Time to move on again by train to York Racecourse. Corporal produced a list of rations for the train: Oatmeal potatoes, beans etc. I pointed out that we will not have any cooking facilities,
“We need bread and corned beef.” I was not afraid to speak up again, I spoke the truth.
We were quartered below the stands of the race course. Very basic cold and damp. Now separated from the German sailors, just mostly German Jewish Refugees. Only a few days there. I remember lectures on hygiene, no doubt they had concerns about homosexuality. A boring time, constant roll calls to check the number of prisoners.
The minute you became familiar with the new camp and fellow internees, it was time to move on.
Now August and on to camp No 5. Warth Mills near Bury Lancashire, on old cotton mill. It turned out to be the most horrendous experience of all the camps. 2000 men crammed into the filthy oily floors of this disused mill. On arrival we were strip searched, I remember joining the long queue to be searched. I lost most of my personal belongings, fountain pen, pocket knife, wrist watch, never to be seen again. A fairly rough going over by the soldiers.
It was intimidating and frightening we were just the German Enemy!
Given a hessian sack to fill with straw. That was your bed, now find a place on the floor to sleep. Overcrowding sparked a tense situation that led to sickness. Injuries from falling overhead transmissions, a dangerous time. Basic toilet facilities consisted of 60 buckets in a yard and 18 water taps for 2000 men. At night crossing the yard the guards would shout:
“Halt or I Shoot”. I recall one man so upset that he pulled open his shirt and said “SHOOT”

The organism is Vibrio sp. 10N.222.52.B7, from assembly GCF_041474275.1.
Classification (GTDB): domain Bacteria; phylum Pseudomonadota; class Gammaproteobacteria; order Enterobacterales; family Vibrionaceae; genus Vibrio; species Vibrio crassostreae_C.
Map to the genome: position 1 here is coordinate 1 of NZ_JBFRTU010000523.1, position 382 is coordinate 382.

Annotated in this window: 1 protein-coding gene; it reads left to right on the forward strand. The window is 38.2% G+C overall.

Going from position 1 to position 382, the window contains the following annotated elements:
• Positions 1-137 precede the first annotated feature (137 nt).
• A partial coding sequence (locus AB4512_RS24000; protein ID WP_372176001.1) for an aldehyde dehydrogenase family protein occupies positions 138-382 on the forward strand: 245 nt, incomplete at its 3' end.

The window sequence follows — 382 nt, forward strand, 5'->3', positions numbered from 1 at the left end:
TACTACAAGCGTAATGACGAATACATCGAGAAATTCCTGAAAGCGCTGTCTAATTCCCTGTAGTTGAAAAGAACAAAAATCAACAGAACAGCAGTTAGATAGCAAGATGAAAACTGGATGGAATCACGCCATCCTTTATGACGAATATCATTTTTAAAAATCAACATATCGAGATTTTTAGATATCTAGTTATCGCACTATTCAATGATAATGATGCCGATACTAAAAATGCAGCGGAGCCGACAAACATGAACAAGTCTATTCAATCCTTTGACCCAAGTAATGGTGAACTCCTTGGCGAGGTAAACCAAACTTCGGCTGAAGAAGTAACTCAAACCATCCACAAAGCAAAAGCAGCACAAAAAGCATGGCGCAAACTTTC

Someone described it as “Hell on Earth” You can imagine the in adequacy of the food.
The eating area was called Starvation Hall. There were many Doctors amongst the Internees, they were afraid of an epidemic occurring in these dangerous conditions.
On a lighter note, unbelievably the only item that was plentiful was Carnation Milk in tins for your porridge, so sweet and sickly, that I have not touched it since.
It was a very hard 2 weeks at Warth Mills, tense and dangerous, Soldiers with guns and bayonets. The officers and men were eventually court martialled for the unnecessarily brutal treatment of the Internees. It is a sad reflection on the Government’s panicky handling of the Internment of Aliens. They knew who we were and why we sought asylum in the UK. to escape the Nazi persecution of Jews.
Time to move again to Hyton Liverpool on our way to the Isle of Man. How do you create a camp quickly? Hyton was an unfinished housing scheme, simply enclose with barbed wire and hey Presto you have a camp. We only stayed 2 days. At Liverpool we embarked for the IoM where many camps were ready. Simply whole sections of Hotels and Boarding houses surrounded by barbed wire, in Douglas ,Ramsay, Peel and Port Erin (women).
A smooth 3hour crossing of the Irish Sea. Our destination was Peveril Camp Peel on the West Coast of the island.
Walked from the harbour to the railway station, a narrow gage small train took us to Peel, about 80 internees. Peveril Camp consisted of the last 8 hotels at the end of the promenade, overlooking PEEL BAY and Castle. This looked very promising,
Reasonable accommodation, double rooms. House No 6, 12 rooms on 3 storeys.
24 Internees age groups 25 to 60 plus. Mostly German Jewish refugees and some political German detainees. I was the only CHILD aged 16 detained by MI5 !!
Knowing we were here for the long term, you settled down and made friends. Food was reasonable, no shortages.
Business people, teachers’ doctors galore, University professors and also “ordinary” Jewish refugees, all missing their dear ones let in the UK. It did not take long to establish discussion groups, theatre and music debating groups. We all had time on our hands. Interrupted careers, no income, one letter a week, everybody had family torn apart.